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Events
  • Nancy Lupo

    Apr 21| Lectures
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    Nancy Lupo is a Los Angeles based artist who has attended Flagstaff Arts and Leadership Academy, Pratt Institute, Cooper Union School for the Advancement of Science and Art, and École Nationale Superiérieur des Beaux-Arts in Paris, France. 

     

    Learn more about the artist here.

  • LA/LA: Place and Practice is a two-day symposium organized by Scripps College, the Getty Foundation, the Getty Research Institute, and The San Diego Museum of Art in conjunction with Pacific Standard Time: LA/LA an initiative led by the Getty. Supported by a grant from the Getty Foundation, this two-day event will be held at The San Diego Museum of Art on Saturday, May 2, 2015 and at the Getty Center on Monday, May 4, 2015. RSVP here.

  • 33rd Annual Scholarship Benefit and Fashion Show

    Saturday, May 2, 2015
    6:30pm
    The Beverly Hilton
    Cocktails, Dinner, and Runway Fashion Show

  • LA/LA: Place and Practice is a two-day symposium organized by Scripps College, the Getty Foundation, the Getty Research Institute, and The San Diego Museum of Art in conjunction with Pacific Standard Time: LA/LA an initiative led by the Getty. Supported by a grant from the Getty Foundation, this two-day event will be held at The San Diego Museum of Art on Saturday, May 2, 2015 and at the Getty Center on Monday, May 4, 2015. RSVP here.

  • On the Roof

    May 05| Exhibition
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    Graduate Fine Arts Final Exhibition featuring work by

    Soo Yun Jun 
    Delia Perez Salinas Tijerina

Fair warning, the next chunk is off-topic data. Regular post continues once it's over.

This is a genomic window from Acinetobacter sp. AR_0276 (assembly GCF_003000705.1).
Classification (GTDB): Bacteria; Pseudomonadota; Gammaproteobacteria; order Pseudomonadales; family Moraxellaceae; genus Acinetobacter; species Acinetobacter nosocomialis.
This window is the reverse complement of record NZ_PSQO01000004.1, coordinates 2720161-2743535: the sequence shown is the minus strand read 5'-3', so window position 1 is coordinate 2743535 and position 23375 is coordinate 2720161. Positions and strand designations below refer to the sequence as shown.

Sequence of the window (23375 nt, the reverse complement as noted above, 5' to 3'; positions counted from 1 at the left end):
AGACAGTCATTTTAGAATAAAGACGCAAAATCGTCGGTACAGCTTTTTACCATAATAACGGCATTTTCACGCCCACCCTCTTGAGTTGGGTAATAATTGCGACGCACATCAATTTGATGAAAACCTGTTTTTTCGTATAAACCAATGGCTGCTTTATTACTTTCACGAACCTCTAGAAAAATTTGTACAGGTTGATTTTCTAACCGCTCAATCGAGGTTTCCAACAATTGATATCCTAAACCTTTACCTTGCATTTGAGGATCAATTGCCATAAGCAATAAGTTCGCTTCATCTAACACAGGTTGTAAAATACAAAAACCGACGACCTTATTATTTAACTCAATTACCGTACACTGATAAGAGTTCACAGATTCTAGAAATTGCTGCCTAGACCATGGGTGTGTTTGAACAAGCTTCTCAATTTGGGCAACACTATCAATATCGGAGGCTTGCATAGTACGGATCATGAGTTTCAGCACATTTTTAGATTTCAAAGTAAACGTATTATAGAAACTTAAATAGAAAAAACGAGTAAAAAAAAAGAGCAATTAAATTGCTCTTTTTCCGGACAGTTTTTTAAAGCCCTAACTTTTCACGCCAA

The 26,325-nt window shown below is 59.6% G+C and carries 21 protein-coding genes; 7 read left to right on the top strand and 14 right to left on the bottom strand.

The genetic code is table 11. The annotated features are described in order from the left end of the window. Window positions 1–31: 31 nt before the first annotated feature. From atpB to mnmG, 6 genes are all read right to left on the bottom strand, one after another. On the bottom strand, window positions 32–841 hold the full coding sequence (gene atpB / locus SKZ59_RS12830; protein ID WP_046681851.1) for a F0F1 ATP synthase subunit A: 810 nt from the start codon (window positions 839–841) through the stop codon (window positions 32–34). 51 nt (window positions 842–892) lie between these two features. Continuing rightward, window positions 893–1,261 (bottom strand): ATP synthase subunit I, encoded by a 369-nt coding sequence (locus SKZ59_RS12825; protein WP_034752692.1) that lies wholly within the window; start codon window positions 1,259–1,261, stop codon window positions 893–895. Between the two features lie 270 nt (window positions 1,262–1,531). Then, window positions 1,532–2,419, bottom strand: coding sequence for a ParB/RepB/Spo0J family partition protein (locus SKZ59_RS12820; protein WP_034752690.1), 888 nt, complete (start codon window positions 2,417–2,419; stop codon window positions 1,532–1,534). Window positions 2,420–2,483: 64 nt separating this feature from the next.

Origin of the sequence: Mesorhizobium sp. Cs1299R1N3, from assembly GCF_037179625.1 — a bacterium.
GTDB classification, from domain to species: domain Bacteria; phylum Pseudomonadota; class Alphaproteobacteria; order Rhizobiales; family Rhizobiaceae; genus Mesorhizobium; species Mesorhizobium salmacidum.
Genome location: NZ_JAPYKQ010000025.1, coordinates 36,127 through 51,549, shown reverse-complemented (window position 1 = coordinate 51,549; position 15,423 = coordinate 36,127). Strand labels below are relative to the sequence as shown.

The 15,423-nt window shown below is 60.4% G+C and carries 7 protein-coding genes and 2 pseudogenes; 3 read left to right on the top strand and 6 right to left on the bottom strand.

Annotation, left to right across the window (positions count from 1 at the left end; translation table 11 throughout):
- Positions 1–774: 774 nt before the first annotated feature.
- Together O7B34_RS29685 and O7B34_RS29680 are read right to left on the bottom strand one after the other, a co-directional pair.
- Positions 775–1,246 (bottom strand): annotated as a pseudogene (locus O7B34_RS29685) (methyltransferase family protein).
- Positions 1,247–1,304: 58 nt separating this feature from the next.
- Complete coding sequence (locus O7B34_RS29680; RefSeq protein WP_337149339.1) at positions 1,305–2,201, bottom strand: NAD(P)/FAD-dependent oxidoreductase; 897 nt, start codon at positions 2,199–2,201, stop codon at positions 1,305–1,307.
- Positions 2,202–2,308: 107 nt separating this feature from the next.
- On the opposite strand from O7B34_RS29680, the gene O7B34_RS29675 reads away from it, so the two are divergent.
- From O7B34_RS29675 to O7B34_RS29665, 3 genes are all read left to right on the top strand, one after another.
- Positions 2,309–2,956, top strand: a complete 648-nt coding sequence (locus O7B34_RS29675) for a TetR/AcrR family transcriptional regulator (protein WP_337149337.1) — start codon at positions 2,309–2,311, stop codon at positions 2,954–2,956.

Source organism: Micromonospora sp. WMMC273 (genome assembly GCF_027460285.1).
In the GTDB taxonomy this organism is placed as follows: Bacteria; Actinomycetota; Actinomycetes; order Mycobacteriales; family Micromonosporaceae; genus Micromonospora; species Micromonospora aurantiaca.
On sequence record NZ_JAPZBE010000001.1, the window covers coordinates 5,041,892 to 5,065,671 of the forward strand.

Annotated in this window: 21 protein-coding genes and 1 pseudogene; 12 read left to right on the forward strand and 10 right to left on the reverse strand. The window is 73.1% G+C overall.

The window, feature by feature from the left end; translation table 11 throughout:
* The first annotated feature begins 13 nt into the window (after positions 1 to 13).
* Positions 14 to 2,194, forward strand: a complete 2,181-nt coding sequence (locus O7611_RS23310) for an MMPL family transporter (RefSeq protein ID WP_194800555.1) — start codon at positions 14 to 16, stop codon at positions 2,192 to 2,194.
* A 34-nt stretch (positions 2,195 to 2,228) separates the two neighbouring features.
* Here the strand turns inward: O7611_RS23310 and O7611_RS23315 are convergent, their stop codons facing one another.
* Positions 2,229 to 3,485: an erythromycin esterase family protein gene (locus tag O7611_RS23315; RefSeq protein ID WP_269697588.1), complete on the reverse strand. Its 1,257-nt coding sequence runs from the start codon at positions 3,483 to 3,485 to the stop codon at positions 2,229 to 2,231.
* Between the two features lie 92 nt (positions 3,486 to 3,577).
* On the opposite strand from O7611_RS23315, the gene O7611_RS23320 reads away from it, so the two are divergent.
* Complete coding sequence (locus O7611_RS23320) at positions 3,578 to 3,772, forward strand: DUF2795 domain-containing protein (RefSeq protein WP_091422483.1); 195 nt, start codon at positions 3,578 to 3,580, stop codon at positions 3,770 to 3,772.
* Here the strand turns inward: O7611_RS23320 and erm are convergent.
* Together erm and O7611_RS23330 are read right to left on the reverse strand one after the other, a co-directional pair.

Yasmin Than
    Sean Cully
    Rachel Indergaard 
    Kristy Baltezore 
    Angie Kim 

  • View work by the next generation of creative professionals in

    Architecture/Landscape/Interiors
    Communication Arts: Advertising Design, Graphic Design, Illustration
    Digital Media: Animation, Game & Entertainment Design, Motion Design
    Fashion Design: Costume Design
    Fine Arts: Painting, Photography, Sculpture/New Genres
    Product Design
    Toy Design

    Graduate Fine Arts

  • View work by the next generation of creative professionals in

    Architecture/Landscape/Interiors
    Communication Arts: Advertising Design, Graphic Design, Illustration
    Digital Media: Animation, Game & Entertainment Design, Motion Design
    Fashion Design: Costume Design
    Fine Arts: Painting, Photography, Sculpture/New Genres
    Product Design
    Toy Design

    Graduate Fine Arts

O-Tube

Boolean Logic for Better Searching

"Computers are useless. They can only give you answers." --Pablo Picasso

Computers can be very effective tools to locate information, but they are ONLY machines. Computer output depends upon human input.

Computerized search mechanisms are based on Boolean logic. When you use the enter code words known as boolean operators you are telling the computer exactly how to perform a search which will be tailored to your specific needs.

The most commonly used code words are: AND, OR, and NOT. The phrase you enter into a search box is called the search string (or syntax)

Here are some diagrams to help explain the effects of these operators.

 

AND
This operator combines the individual words (terms) in order to create a more specific search.

It actually NARROWS your search.

Possible search strings (or syntax):

cats AND dogs

Some search engines use a plus (+) sign instead of the word AND.

+Cats +dogs 

boolean AND diagram

 

 

OR
This operator combines possible synonyms of the individual words in order to create a wider search.

It actually BROADENS your search.

Possible search strings (or syntax):

films OR movies OR motion pictures

 

boolean OR diagram

 

 

 

NOT 
This operator limits (reduces) your search results by excluding specific terms.

It actually NARROWS, in a very specific way, your search.

Possible search string (syntax):

dolphins NOT football

Some search engines use the minus sign (-) instead of the word NOT.

+Dolphins -football

boolean NOT diagram

Different search engines incorporate Boolean logic in different ways, but they all use it. Some assume AND, some OR. It is important to read the instructions for each search engine before entering your search terms. Info People publishes a nice search engine comparison guide which shows the differences in Boolean syntax used in the different engines: http://infopeople.org/search/chart.html

The use of quotation marks or parenthesis around phrases is a handy device to cause the computer to search for the exact phrase. For instance:

  • "American Beauty"
  • "computer graphics artist"
  • (motion pictures)